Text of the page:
The healthiest of us wake up and visualize the day’s events. We remind ourselves to be on time for that important meeting or that we need to get to the flower shop to pick up roses for our loved one, as it’s our anniversary.
This is a skill called anticipation.
Folks tend to get in trouble when they struggle to overcome the anxiety of the impending event and this anxiety impacts the smaller steps necessary to get to the business meeting or the flower shop. They miss the small steps so much so that they did not look into their train schedule and missed that there was a planned train delay and end up missing the meeting; or on the way to the flower shop, the crack in the sidewalk is missed and their skull takes a smack on the pavement.
This Friday, Amir Khan will be facing Chris Algieri with what seems to be an extremely important fight for him. Amir has spent the better half of the last two years hoping to sign a major fight with the likes of Floyd Mayweather or Manny Pacquiao. He has been hoping to get invited to the important business meeting, you could say…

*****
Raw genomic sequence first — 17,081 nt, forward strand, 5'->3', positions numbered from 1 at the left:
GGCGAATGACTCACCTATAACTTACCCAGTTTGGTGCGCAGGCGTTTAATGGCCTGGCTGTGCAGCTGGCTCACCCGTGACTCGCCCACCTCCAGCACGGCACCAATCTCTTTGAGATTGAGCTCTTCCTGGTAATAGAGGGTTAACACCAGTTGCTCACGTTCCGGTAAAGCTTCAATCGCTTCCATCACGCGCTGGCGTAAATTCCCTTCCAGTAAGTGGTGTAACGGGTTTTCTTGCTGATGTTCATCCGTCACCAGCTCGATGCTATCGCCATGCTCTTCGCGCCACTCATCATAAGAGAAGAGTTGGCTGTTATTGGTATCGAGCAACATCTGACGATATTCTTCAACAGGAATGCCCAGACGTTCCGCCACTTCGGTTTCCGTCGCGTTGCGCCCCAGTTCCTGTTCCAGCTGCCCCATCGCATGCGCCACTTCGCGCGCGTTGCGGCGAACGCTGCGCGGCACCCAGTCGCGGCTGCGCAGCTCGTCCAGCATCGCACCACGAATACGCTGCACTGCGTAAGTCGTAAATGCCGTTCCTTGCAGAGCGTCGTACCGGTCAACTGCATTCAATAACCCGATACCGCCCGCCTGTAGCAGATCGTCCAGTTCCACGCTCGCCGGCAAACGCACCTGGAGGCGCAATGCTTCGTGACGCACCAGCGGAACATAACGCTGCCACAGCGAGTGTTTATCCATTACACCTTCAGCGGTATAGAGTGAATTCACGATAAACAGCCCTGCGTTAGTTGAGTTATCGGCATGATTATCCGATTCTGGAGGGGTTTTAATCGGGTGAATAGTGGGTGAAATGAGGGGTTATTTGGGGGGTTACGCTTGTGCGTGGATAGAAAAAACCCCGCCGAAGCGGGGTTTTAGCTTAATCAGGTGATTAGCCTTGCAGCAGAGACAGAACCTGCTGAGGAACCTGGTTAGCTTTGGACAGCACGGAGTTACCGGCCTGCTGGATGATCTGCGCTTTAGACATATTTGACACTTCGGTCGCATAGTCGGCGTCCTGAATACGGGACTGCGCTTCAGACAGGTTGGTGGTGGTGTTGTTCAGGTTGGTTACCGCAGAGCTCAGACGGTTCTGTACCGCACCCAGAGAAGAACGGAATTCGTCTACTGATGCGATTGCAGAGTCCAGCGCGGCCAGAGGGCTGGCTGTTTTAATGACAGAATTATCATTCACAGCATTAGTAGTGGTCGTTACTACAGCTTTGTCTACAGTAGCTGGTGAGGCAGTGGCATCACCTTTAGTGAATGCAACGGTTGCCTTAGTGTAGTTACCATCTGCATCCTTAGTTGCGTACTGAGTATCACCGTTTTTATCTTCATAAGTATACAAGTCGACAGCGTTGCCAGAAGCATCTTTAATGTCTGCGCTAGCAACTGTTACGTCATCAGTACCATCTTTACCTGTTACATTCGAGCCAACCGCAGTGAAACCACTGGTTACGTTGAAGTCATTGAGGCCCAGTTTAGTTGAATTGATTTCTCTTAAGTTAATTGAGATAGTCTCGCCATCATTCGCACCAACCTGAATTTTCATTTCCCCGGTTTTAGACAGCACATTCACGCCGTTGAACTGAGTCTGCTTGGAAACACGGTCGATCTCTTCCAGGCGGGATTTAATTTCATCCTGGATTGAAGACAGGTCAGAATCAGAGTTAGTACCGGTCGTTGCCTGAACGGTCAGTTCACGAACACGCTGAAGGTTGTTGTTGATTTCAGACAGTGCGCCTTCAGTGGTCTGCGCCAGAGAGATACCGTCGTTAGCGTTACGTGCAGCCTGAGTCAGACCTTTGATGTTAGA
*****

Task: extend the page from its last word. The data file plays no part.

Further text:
I am very curious… will Amir miss the crack on the pavement, and take a literally crack to his skull from the fists of Chris Algieri?
Anxiety to athletes can impact their ability to live in the moment. They lose their flow. They are too “in their head” and that impacts their body’s ability to express their craft at the level of expertise expected.
I admire Khan’s external appearance of patience to wait for the big fight but I cannot help but wonder to what degree that as he waits, there sets in an internal sense of impatience that is causing a level of frustration.
As we saw with Manny Pacquiao’s fourth fight with Juan Manual Marquez, I found Pacquiao’s frustration of not getting the Mayweather fight led to his trying to rush the fight, hoping to knock out his long time rival and force Mayweather to fight him. We all saw how that ended up.
Khan must walk into the ring Friday night acknowledging and accepting the frustration he has experienced over the past two years.
Maintaining a healthy anticipation will assist his composure, allow him to maintain his flow, minimize anxiety, maintain his patience, and utilize his talents to overcome Algieri. The big meeting will eventually come. Algieri hopes Khan misses the crack on the pavement.
Here’s to a good fight on Friday.
Dr. Johnny Lops is a psychiatrist who practices in Brooklyn. He sees children and adults and is the proud author of a new book, which you can find here.